Re: Amel's suggestion to run the Volvo D3-110 (A54) daily while on passage
Mike,toggle quoted messageShow quoted text
A few things that you might check on your exhaust system that could be the cause:
1. Check to be sure that the exhaust hose is looped as high as possible between the muffler and the discharge. Perhaps a previous owner used less hose and lowered the loop from the original design? In order for seawater to enter from the exhaust port it has to climb over this loop so the higher is better.
2. Insure that your muffler is working properly. Run the engine, shut down and then remove the exhaust hose to the muffler. I like to see the muffler less than 1/3 full due to the drain back from the exhaust hose. In order for the engine to flood from the exhaust port the muffler first has to fill with water. If the muffler has more water than this, you could have a problem inside the muffler that does not allow the engine to properly clear the muffler usually due to corrosion.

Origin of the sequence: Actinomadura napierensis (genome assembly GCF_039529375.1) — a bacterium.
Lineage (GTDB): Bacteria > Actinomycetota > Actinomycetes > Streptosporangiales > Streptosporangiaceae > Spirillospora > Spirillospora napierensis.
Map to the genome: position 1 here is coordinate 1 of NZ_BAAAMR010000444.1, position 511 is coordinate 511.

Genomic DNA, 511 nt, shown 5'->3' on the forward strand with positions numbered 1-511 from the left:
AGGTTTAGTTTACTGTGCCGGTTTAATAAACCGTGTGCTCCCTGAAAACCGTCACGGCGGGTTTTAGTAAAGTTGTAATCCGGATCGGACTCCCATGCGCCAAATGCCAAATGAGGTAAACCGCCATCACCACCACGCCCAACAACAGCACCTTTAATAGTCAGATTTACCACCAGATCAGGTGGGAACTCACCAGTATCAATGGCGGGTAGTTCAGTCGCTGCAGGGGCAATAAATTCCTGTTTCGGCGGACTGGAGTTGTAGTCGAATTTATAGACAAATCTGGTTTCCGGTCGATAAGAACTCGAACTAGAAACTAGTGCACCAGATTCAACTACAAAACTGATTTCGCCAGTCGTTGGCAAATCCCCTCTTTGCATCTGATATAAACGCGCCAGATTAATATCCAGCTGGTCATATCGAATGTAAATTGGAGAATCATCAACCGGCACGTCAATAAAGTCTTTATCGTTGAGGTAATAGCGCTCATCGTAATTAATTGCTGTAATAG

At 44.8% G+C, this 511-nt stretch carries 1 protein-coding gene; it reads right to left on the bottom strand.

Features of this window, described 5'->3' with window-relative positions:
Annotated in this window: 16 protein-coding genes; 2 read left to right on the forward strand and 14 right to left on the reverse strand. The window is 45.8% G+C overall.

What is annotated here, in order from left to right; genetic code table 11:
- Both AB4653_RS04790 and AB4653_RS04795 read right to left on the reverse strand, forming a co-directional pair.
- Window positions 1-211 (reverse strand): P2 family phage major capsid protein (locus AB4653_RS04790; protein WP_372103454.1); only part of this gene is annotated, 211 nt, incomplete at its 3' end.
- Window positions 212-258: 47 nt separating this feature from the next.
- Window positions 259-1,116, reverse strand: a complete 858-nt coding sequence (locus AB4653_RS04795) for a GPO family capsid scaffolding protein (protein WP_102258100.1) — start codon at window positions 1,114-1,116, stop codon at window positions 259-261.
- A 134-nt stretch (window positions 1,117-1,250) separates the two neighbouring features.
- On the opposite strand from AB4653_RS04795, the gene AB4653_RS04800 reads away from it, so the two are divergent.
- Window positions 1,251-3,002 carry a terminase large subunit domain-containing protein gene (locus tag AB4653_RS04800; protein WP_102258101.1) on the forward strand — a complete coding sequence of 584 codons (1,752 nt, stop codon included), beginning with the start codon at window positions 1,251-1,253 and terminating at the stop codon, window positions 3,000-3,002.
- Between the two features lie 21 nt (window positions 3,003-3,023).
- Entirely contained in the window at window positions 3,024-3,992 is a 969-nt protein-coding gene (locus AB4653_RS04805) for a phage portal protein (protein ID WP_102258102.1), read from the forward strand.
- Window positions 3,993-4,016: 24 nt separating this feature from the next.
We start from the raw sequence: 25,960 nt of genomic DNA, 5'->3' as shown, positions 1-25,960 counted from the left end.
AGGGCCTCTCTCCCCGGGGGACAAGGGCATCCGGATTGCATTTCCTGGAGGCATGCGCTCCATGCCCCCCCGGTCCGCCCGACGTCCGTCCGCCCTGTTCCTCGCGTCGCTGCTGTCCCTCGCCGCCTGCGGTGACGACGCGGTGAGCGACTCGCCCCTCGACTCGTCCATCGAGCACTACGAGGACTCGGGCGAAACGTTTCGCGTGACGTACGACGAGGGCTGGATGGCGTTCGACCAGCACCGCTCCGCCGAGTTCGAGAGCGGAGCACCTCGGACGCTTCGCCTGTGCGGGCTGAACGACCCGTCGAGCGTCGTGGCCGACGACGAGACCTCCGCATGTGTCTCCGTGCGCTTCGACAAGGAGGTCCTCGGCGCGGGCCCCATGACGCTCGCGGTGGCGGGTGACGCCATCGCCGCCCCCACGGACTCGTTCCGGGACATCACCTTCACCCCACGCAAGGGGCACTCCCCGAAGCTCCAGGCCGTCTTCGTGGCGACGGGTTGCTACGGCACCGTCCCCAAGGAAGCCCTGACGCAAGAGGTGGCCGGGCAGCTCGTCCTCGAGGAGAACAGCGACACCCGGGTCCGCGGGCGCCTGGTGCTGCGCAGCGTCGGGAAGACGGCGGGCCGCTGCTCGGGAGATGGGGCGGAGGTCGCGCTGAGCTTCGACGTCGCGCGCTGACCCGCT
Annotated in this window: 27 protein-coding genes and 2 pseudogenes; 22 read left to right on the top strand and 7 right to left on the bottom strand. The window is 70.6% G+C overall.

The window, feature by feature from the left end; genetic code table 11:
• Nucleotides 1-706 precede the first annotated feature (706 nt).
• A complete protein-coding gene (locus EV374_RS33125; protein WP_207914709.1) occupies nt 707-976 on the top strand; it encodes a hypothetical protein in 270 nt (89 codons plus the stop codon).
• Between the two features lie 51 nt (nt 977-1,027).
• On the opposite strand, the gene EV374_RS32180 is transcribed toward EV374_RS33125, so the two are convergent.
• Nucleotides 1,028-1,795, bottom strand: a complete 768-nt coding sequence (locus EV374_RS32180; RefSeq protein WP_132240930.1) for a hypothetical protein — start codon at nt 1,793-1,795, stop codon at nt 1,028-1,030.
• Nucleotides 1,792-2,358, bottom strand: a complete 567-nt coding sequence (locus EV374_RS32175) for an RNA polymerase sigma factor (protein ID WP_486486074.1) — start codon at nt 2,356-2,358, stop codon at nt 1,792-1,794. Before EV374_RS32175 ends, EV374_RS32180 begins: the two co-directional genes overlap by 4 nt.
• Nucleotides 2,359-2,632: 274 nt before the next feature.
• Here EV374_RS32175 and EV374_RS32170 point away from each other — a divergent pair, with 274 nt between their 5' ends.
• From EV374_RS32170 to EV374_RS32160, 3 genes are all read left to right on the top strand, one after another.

3. Engines can also flood from the seawater intake side of things. The line should be looped as high above the WL as practical and there should be a vent at the top of the loop that must function or seawater can be siphoned over the loop and into the engine. Insure that the vent is working properly.
4. Ensure that the seawater injection elbow normally located at the connection between the exhaust manifold and the exhaust hose is not corroded through.
My boat is a Maramu so our systems are probably somewhat different. I have removed the exhaust hose a few times after a rough passage and before starting the engine to see how much water had accumulated in the muffler and so far the level has always been nominal, or about the same as after shutting down the engine while dockside. I have therefore not been too concerned about running my engine on passage and have not had any water in the engine to date.
There are a number of low pressure check valves that you can install in the exhaust system to help prevent seawater from being driven in the exhaust port that you could look into but I suspect your problem is due to a faulty component or some change that has been made in the design of the exhaust system. Best of luck to you, seawater can sure do a lot of damage to your engine so I hope that you can find the cause and rectify it.